In the dog days of summer, sometimes you just want a quick dessert like a galette to showcase the fabulous flavours of summer stonefruits like apricots, cherries and peaches. And with such naturally juicy bounty, you need something a little more robust than a typical shortcrust to soak up those juices – this buckwheat galette hits the mark.
I am in love right now with buckwheat, and have been using a couple of different buckwheat flours, including one readily available at one of our supermarkets, milled by Cuisine de Soleil. It’s great for adding nutritional value to the flour blends I create for things like muffins, but also adds some binding and moisture-retaining properties to baked goods, and it adds a flavour dimension that the more typical starch-heavy pastry recipes lack. The final recipe uses a combination of buckwheat, sorghum, sweet rice and cornstarch for a great tasting and a reasonably well-behaved gluten-free pastry.
I’ve made this version with butter – a classic pate brisee, but you could just as easily substitute a solid vegan shortening such as Earth Balance in order to make it dairy-free. This is something that could be done in a food processor, but making by hand and taking the time to work the pastry by hand (fraisage) really creates a superior texture.
The technique here is exactly the same as you would employ with a wheat-based pastry. All of the dry ingredients are combined together and whisked well. Then the butter or shortening is cut into the mixture until it becomes crumbly with the largest pieces about the size of a pea. I use a metal pastry cutter to do this, and it takes about 3-5 minutes to achieve this texture. You could use a food processor, but you will end up with a finer mixture – those larger chunks of butter are THE thing that is going to make your pastry flakier.
Once you have cut the butter in with the pastry cutter, gradually add the liquid, cutting it in with a knife. It will still look like a crumbly mess, but will just hold together if you squeeze a handful together. Dump the whole mess out onto a clean, smooth countertop or large silpat mat. Here’s where its gets all fraisage-ey! You are going to heap the pile together gently with a bench scraper, and then with the heel of your hand, push down and away from you – you want to shear those pieces of butter into the pastry so they become thin sheets. Keep using the bench scraper to bring the pile together, and work the pastry in the same direction away from you until it starts to hold together in a ball.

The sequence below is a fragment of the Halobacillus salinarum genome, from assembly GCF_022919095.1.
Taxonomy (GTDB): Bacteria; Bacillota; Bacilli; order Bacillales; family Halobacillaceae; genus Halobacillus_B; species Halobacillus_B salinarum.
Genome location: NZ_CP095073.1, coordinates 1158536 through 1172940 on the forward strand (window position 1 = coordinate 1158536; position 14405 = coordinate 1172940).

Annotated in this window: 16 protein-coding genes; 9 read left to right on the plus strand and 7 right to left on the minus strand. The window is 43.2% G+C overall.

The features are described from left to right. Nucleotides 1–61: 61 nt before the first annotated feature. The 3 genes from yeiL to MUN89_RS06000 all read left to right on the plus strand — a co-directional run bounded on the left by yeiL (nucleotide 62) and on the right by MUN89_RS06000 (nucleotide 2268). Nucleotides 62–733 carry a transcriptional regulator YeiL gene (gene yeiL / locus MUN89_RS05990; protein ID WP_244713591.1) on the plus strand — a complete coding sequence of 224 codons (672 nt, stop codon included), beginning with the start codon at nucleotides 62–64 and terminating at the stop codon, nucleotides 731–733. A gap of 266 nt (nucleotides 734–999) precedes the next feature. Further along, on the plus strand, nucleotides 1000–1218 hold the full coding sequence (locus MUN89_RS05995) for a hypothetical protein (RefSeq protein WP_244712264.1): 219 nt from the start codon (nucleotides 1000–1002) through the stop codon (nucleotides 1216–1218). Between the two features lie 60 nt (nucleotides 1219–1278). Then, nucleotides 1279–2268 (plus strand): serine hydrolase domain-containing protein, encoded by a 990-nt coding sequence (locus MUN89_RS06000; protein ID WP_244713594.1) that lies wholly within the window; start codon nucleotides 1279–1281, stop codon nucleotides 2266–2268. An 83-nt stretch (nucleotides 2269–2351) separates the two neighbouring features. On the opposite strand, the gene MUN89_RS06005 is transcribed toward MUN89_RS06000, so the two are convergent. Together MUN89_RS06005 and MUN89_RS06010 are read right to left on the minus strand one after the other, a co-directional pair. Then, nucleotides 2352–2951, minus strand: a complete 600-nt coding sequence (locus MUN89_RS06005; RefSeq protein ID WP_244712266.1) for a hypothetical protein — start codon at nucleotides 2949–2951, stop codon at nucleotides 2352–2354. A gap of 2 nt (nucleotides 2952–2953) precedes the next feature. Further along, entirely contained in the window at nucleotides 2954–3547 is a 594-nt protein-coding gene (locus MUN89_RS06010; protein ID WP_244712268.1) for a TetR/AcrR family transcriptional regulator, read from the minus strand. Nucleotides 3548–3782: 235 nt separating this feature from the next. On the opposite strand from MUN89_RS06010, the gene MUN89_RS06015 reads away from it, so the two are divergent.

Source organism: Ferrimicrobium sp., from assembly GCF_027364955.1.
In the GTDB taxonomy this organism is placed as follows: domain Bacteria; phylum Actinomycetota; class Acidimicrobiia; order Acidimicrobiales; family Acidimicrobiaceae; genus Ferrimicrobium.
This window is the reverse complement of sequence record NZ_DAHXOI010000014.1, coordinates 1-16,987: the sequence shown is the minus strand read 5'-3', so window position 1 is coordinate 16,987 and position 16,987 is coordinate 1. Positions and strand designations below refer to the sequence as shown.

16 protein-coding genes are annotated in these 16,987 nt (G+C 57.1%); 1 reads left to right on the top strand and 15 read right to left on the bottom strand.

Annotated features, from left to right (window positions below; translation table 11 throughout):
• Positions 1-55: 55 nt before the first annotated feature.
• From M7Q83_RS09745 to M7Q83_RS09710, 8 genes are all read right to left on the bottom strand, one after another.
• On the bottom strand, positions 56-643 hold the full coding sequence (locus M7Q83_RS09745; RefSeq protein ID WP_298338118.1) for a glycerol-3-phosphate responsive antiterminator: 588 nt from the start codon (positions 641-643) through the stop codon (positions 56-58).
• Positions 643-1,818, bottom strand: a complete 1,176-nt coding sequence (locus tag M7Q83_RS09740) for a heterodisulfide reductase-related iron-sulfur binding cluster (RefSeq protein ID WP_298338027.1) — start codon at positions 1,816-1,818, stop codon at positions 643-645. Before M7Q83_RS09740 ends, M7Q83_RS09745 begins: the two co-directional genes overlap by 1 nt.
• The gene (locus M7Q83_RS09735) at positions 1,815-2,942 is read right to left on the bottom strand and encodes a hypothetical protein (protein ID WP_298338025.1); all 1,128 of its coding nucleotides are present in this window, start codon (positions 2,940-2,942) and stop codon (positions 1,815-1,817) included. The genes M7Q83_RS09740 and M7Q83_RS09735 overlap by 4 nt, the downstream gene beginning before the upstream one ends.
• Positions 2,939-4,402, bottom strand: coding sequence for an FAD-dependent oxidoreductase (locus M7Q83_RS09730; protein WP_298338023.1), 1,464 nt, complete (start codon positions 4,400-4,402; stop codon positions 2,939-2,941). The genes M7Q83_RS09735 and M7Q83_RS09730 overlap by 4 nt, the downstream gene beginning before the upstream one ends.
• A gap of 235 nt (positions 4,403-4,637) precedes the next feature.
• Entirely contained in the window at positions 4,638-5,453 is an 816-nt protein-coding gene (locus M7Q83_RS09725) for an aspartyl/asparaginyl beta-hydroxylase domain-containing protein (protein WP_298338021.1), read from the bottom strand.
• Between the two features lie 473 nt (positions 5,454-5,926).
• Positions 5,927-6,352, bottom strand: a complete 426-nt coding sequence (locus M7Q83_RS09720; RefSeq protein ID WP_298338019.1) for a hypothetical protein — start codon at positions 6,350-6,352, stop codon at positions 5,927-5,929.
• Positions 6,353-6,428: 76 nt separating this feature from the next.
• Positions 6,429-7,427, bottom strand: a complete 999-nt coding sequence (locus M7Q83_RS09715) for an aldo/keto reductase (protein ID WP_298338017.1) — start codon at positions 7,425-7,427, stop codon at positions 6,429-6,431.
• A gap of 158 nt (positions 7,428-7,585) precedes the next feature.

Once you have the dough together in a ball, wrap it well in plastic wrap or in an airtight ziploc bag, and let it chill in the fridge for at least 1 hour, preferably overnight. This does a couple of things:
- it allows the flours to fully hydrate which will make your end product less crumbly. Gluten-free whole “grain” flours (the buckwheat and sorghum) absorb proportionally more moisture than refined wheat flour, and do so more slowly. In order to get a texture that is not crumbly and dry after baking, these flours need to be fully hydrated.
- a rest in the fridge allows the thin shears of butter to solidify again, meaning when the pastry is rolled out and baked, the butter layers can go from solid to liquid+steam much more quickly – it is that expansion of steam that makes for the flakiness.
- because the pastry can be made in advance (and frozen for 1-2 months even), it means you can prepare a lot of pastry ahead of time if you are so inclined, and have in in reserve. Just defrost it in the fridge if you do this.
Why did I use these flours?